A recent review by the Government Accountability Office found notable variations in how federal banking regulators communicate their supervisory concerns to the institutions they oversee. In a report highlighting the findings, GAO raised concerns that “some communications do not provide complete information that could help boards of directors monitor whether deficiencies are fully addressed by management.”
Specifically, GAO noted that written communications by the Federal Reserve and the FDIC “often lacked complete information for the cause of the concern and, for the Federal Reserve, also lacked information on the potential consequences of the concern, which in one instance led to an incomplete response by an institution.”
GAO also found variation in the agencies’ practices for tracking and using data on supervisory concerns. The report noted that the FDIC and OCC have relatively detailed policies and procedures for escalating supervisory concerns to enforcement actions but found the Federal Reserve to be lacking in this area. The government watchdog observed that the Fed’s dependence on the judgment and experience of its examiners, exam management teams and Federal Reserve staff “can result in inconsistent escalation practices.”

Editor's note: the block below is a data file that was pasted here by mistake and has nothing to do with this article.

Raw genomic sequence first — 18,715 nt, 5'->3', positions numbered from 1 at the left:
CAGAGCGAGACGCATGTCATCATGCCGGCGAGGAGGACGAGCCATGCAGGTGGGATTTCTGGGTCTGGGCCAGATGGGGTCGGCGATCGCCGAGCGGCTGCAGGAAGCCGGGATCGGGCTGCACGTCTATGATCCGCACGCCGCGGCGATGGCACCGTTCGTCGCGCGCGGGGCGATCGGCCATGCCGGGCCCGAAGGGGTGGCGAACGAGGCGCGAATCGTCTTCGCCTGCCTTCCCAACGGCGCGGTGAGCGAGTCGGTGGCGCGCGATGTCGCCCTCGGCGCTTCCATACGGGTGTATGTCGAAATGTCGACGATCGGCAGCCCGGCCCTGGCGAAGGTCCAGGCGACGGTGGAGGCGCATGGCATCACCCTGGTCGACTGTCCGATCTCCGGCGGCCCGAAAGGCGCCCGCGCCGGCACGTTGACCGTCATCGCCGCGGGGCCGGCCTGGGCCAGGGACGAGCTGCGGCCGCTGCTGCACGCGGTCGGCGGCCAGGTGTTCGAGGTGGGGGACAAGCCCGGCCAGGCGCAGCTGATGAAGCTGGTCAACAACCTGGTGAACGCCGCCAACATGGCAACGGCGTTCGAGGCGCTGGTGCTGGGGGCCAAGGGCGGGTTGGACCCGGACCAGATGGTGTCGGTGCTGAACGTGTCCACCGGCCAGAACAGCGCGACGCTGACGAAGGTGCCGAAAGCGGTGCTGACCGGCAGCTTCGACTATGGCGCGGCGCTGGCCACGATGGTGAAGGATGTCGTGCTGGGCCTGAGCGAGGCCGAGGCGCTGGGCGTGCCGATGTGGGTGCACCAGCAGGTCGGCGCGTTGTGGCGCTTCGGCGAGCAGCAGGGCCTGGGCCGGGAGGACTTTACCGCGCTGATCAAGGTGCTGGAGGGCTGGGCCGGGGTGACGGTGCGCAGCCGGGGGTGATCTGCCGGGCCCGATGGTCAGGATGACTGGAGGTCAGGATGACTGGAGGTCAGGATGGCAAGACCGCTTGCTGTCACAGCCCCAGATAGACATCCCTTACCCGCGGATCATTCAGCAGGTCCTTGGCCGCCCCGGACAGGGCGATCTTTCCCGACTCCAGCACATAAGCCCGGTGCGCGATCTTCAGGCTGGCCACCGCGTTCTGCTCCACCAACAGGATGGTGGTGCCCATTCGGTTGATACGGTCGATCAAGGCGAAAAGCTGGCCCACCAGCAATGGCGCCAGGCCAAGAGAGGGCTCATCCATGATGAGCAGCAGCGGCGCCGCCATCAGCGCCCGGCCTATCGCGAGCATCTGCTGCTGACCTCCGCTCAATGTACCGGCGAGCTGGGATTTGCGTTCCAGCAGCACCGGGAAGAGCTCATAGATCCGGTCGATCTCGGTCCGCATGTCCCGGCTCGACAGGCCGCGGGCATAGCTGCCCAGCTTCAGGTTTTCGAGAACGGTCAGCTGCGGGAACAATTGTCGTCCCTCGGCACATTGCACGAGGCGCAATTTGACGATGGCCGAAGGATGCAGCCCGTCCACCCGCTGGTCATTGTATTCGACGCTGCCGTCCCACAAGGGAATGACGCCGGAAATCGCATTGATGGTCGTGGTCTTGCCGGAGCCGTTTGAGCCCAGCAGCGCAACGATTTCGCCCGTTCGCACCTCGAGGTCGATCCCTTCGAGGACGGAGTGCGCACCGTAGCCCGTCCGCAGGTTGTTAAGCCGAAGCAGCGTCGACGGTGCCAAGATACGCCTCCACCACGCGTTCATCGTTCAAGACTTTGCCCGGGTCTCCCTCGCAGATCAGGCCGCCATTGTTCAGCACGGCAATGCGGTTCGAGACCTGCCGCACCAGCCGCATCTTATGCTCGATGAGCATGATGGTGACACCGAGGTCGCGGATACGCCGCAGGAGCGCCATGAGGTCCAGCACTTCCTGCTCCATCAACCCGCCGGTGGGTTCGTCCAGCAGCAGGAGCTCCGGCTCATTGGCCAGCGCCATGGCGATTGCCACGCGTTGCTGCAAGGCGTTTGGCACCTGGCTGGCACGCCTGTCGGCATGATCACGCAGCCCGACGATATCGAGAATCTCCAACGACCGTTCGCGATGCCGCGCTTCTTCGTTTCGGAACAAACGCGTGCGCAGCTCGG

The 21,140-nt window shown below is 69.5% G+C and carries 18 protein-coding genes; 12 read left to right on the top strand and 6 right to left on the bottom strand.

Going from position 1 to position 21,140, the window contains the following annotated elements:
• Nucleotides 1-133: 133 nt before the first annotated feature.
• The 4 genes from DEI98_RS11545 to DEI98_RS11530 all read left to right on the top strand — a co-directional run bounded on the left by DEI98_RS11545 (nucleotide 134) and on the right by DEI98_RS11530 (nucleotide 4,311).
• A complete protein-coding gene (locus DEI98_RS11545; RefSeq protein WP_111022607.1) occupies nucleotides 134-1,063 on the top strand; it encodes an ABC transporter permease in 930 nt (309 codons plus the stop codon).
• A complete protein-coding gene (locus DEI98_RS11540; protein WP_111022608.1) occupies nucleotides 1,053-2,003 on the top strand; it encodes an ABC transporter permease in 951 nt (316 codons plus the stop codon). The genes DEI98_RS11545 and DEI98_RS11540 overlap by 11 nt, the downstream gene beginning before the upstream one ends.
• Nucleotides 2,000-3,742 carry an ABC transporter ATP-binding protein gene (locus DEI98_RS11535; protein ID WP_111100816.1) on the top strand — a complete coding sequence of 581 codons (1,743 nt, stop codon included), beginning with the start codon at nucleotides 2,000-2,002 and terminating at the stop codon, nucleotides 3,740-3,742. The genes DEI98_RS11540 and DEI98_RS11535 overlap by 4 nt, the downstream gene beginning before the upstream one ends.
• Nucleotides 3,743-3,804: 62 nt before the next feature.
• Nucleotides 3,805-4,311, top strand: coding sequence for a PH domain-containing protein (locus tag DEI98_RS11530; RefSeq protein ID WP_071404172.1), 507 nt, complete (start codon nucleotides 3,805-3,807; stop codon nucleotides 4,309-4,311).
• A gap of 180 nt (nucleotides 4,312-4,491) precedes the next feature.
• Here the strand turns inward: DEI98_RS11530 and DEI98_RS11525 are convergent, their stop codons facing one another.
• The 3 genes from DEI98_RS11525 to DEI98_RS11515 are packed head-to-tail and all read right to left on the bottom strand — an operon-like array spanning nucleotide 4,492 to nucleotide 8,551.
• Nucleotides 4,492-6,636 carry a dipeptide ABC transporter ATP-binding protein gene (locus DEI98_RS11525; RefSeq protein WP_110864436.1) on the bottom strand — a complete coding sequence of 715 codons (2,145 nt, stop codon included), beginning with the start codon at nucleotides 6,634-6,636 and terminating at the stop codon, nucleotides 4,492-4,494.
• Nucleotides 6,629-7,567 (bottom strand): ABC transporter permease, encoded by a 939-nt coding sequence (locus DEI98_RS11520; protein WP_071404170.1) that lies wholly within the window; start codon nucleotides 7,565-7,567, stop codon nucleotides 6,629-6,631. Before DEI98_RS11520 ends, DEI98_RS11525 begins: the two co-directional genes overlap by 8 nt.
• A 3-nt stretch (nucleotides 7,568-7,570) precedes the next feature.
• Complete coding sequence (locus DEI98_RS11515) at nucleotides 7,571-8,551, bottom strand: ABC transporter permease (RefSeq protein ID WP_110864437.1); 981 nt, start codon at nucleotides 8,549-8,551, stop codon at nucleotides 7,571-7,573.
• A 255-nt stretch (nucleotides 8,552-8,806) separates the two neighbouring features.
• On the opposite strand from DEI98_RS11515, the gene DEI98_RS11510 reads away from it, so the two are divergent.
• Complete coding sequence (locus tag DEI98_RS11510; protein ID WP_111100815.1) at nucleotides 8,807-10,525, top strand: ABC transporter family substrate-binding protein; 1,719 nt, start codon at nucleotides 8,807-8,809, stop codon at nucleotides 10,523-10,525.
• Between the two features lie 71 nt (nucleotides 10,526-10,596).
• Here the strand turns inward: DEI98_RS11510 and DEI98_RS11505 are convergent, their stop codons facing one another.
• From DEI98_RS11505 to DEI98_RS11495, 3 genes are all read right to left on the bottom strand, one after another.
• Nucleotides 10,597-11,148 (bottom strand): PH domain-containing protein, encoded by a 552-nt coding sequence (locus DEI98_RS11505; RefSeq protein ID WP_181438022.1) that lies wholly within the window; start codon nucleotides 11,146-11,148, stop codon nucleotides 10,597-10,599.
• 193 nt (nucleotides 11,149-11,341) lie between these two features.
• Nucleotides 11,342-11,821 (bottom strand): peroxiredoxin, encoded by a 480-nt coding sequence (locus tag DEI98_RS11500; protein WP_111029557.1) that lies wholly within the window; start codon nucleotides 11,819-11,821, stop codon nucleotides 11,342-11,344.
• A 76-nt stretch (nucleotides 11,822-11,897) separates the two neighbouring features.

GAO made specific recommendations for both the FDIC and Federal Reserve to update their policies and procedures regarding the collection and use of supervisory information.